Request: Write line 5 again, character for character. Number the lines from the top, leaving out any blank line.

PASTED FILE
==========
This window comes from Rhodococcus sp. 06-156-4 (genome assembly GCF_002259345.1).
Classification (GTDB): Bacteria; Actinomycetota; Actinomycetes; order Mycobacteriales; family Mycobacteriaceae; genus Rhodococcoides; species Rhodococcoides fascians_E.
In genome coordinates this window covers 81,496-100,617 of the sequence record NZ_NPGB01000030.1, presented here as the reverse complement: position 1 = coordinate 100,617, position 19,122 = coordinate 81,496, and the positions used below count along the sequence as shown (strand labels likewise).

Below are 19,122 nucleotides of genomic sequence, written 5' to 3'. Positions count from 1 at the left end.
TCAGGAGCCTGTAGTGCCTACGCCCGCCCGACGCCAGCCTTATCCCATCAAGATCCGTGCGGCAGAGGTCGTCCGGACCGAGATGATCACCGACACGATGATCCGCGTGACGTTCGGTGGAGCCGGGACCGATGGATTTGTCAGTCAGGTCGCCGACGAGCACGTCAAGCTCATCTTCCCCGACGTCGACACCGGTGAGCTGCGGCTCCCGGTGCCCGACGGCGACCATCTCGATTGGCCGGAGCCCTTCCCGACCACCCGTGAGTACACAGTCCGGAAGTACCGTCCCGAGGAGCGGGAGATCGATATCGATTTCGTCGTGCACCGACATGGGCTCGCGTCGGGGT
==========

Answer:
TCAGGAGCCTGTAGTGCCTACGCCCGCCCGACGCCAGCCTTATCCCATCAAGATCCGTGCGGCAGAGGTCGTCCGGACCGAGATGATCACCGACACGATGATCCGCGTGACGTTCGGTGGAGCCGGGACCGATGGATTTGTCAGTCAGGTCGCCGACGAGCACGTCAAGCTCATCTTCCCCGACGTCGACACCGGTGAGCTGCGGCTCCCGGTGCCCGACGGCGACCATCTCGATTGGCCGGAGCCCTTCCCGACCACCCGTGAGTACACAGTCCGGAAGTACCGTCCCGAGGAGCGGGAGATCGATATCGATTTCGTCGTGCACCGACATGGGCTCGCGTCGGGGT